Ankle Sprains

An ankle sprain is a common injury that can happen during sport or day to day living. It is caused by a rapid stretch of the ligaments around the ankle joint and this can result in a tear or rupture. This can happen with an awkward land from a jump, a direct force to the ankle or even walking on uneven ground.

What you might be feeling

At the time of injury it is common to hear a “pop” and experience immediate pain. Along with this you may also notice immediate swelling and some bruising may appear. The ankle will be tender to touch and it may feel warm due to the swelling around the area. Depending on the severity of the injury you may find it difficult to weight bear on the injured side and may not be able to walk at all due to pain. If you can walk it is likely you will be walking with a limp in order to keep off the sore area. It is also likely that your ankle will feel unstable during movement.

What’s really going on inside

There are many different types of tissue in the body, such as bone and muscle. Ligaments, similar to muscle, are considered as soft tissue. When soft tissue is damaged an inflammatory response is triggered. With this, lots of blood rushes to the area causing it to swell. This swelling process is the beginning of soft tissue repair. There may be some bleeding from the damaged tissue and this is what causes the bruising to occur. You might find the bruising extends down to your heel and this wear the blood can pool due to gravity. This will settle over time and with appropriate management.

Acute management of an ankle sprain

After injury the first 72hrs are crucial. What you do to manage your injury during this time could mean the difference between a quick or slow recovery. To promote a good recovery these are some things that you can do:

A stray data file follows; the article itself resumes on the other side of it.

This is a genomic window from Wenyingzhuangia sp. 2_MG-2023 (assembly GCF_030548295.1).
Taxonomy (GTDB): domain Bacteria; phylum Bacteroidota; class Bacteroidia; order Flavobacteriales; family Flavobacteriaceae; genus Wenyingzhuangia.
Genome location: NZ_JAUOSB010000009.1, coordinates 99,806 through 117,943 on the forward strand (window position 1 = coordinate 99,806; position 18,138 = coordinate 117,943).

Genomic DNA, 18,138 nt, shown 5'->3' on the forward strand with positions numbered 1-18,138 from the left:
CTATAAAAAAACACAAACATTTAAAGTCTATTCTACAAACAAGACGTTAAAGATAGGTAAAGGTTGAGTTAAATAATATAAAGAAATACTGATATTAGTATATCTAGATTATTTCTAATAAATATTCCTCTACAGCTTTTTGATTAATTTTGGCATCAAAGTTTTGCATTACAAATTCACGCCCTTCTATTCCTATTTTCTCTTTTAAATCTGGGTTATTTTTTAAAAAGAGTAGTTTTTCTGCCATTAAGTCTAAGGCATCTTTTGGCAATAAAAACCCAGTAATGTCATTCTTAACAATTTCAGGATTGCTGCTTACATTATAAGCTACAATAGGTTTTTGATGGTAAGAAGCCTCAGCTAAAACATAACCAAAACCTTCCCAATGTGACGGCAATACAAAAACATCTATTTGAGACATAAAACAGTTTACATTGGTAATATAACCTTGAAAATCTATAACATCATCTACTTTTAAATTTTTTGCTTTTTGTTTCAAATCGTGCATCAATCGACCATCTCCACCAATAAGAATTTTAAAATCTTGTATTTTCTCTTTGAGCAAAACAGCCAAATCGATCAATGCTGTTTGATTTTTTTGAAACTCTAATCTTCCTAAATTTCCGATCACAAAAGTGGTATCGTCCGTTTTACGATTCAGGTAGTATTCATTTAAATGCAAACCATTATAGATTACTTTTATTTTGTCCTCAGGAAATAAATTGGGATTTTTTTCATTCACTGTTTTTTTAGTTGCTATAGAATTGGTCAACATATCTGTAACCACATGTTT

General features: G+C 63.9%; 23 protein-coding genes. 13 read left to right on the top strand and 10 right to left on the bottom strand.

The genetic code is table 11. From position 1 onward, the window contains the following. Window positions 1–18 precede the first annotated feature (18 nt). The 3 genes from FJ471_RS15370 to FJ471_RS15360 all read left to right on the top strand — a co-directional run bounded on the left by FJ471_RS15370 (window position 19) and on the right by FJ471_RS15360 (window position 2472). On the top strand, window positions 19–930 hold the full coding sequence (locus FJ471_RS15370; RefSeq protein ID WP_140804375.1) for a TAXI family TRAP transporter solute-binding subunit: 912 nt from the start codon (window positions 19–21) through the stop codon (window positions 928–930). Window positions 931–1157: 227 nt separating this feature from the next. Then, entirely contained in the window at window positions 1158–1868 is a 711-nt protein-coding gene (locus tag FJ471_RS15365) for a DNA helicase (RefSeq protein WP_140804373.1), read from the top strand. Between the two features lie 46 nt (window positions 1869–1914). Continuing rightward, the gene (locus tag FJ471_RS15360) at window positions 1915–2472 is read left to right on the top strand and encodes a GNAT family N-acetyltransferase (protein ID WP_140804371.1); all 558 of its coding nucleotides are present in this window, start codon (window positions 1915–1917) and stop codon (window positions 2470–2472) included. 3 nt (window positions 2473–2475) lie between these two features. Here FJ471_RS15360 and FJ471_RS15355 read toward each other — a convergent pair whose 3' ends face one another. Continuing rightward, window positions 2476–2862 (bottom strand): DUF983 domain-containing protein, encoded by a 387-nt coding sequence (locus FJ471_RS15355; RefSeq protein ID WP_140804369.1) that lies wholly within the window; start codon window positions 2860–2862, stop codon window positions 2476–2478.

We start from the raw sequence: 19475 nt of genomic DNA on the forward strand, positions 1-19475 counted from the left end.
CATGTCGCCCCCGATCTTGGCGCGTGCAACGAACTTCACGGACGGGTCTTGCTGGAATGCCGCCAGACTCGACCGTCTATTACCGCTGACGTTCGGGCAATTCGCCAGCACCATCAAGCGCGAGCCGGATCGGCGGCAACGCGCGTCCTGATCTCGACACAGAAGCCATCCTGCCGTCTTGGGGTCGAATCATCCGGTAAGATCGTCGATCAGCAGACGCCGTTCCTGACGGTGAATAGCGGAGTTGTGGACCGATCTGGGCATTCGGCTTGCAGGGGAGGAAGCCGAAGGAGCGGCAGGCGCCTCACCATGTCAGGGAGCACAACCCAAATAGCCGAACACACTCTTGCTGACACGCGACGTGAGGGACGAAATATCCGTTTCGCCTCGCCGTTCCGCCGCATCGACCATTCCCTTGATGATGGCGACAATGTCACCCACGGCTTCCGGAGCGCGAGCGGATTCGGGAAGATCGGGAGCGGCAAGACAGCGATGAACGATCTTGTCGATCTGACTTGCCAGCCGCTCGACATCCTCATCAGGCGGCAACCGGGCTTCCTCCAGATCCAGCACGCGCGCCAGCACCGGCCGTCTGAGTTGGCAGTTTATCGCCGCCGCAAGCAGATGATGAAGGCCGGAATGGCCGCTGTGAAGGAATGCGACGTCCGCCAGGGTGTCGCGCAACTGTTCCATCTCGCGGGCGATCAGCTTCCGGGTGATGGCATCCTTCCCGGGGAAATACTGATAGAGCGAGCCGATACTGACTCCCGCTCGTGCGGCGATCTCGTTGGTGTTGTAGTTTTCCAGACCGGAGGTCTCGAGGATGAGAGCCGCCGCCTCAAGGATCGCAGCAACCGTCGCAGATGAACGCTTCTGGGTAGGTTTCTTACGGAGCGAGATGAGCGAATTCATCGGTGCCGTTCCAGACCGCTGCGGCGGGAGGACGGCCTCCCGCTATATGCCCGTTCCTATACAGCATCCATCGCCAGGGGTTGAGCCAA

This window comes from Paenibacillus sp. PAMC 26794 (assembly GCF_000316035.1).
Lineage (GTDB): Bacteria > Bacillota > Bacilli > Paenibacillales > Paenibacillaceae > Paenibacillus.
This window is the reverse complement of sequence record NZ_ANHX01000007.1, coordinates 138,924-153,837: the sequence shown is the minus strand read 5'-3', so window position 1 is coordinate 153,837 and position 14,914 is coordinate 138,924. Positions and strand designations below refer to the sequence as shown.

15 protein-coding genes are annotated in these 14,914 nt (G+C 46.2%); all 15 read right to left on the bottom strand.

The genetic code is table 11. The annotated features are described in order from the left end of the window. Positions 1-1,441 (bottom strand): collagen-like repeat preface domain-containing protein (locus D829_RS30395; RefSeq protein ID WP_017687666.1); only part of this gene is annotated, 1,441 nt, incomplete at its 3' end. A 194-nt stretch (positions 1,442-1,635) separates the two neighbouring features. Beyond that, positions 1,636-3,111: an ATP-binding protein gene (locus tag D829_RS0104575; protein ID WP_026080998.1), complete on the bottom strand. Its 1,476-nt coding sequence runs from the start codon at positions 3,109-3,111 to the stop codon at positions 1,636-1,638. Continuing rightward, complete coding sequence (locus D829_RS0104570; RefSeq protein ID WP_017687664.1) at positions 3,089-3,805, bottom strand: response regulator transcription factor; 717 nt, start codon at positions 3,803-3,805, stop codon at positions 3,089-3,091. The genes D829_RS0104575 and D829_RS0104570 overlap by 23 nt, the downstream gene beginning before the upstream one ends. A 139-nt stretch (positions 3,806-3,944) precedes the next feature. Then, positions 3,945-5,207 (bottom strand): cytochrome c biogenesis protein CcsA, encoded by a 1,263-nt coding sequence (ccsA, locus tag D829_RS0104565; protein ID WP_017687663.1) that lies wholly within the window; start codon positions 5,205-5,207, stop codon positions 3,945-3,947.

• Discontinue play immediately if you are playing sport
  • Rest, Ice, Compression, Elevation
  • No Heat, Alcohol, Exercise or Massage
  • Avoid anti-inflammatories during this period, paracetamol is a good alternative for pain relief
  • Make an appointment with your physio to begin your rehab sooner rather than later

How a physio can help

It is important to remember that after an ankle sprain your risk of re-injury is quite high, especially if it goes untreated. Physiotherapy and rehabilitation have been shown to significantly reduce this risk. Your physiotherapist can help you return to normal function by doing a few things:

  • Strength and conditioning program to strengthen muscles around the joint
  • Balance and proprioception training to help improve overall function of the joint
  • Graded and safe return to sport/work to minimize your time out of action and prevent re-injury.
  • Taping and bracing techniques for ongoing management when returning to sport/work

Once you have completed your rehab, and you are cleared to return to activity, you should feel confident in your ability to move again and do what you love.

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